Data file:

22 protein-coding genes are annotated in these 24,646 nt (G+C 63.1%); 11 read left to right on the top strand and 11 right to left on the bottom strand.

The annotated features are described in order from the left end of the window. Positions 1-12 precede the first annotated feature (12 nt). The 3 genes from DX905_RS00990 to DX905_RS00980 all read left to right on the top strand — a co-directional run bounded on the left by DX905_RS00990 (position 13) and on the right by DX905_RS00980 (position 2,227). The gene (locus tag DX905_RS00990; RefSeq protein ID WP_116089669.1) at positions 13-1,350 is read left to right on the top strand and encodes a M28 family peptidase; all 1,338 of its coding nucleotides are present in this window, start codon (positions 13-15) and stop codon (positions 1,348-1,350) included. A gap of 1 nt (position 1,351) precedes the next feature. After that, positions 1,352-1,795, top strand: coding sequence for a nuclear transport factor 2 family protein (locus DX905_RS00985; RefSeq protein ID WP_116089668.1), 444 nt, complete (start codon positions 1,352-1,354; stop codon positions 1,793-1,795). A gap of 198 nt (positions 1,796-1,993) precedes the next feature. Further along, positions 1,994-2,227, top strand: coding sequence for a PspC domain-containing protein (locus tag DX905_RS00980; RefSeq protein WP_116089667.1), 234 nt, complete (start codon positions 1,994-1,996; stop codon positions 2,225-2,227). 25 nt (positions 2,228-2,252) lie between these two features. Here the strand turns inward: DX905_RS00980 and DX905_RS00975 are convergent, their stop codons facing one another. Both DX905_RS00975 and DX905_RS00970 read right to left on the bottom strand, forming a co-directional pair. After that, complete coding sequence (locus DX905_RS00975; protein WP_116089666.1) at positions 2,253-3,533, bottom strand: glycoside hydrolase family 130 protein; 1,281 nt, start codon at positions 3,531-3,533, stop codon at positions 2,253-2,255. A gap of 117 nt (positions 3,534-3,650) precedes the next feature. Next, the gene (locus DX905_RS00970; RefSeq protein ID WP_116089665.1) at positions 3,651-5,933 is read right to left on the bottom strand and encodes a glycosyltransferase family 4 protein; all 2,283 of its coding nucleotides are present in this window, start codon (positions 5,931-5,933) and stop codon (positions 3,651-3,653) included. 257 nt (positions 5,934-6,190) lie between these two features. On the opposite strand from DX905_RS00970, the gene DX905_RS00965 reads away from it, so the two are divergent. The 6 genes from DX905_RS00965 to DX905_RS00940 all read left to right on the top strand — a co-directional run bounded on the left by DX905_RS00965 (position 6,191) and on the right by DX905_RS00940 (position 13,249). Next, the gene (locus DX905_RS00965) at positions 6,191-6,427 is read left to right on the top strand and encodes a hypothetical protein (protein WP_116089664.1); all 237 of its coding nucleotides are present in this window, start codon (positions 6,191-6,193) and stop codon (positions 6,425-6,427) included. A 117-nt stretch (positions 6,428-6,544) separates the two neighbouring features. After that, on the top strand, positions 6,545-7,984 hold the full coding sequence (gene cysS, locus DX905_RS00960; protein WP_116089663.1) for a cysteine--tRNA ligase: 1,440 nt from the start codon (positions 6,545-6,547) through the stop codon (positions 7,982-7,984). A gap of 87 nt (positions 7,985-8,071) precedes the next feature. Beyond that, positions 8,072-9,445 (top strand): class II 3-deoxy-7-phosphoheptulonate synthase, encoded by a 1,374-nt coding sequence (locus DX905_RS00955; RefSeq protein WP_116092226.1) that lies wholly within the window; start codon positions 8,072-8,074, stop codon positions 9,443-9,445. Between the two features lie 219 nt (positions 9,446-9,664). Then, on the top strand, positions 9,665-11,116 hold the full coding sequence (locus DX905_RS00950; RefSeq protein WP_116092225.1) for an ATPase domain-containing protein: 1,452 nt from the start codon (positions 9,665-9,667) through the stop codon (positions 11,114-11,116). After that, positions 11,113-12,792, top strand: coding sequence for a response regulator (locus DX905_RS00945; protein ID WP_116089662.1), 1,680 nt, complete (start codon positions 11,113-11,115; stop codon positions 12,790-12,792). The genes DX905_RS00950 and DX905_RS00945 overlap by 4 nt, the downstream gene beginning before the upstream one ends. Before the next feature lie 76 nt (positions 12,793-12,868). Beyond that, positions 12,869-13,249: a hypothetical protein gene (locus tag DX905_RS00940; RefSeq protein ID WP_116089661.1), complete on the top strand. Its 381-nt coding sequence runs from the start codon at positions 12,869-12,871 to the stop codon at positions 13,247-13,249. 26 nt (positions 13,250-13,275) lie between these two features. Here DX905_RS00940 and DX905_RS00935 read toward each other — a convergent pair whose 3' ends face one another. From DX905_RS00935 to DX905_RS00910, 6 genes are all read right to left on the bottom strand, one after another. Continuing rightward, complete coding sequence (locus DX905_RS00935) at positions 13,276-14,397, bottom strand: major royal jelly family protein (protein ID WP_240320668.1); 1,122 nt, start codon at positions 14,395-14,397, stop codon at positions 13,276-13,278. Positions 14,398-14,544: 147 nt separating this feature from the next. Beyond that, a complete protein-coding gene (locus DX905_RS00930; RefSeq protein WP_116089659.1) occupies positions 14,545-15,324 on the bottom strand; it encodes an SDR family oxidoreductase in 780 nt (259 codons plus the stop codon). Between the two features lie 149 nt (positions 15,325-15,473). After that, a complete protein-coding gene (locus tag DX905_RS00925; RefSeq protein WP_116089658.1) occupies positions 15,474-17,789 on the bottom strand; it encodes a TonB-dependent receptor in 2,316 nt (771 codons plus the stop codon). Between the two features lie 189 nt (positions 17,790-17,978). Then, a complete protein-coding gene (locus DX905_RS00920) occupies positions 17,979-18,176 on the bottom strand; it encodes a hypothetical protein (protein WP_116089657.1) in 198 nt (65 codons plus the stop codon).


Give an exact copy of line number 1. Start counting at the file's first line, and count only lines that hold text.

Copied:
22 protein-coding genes are annotated in these 24,646 nt (G+C 63.1%); 11 read left to right on the top strand and 11 right to left on the bottom strand.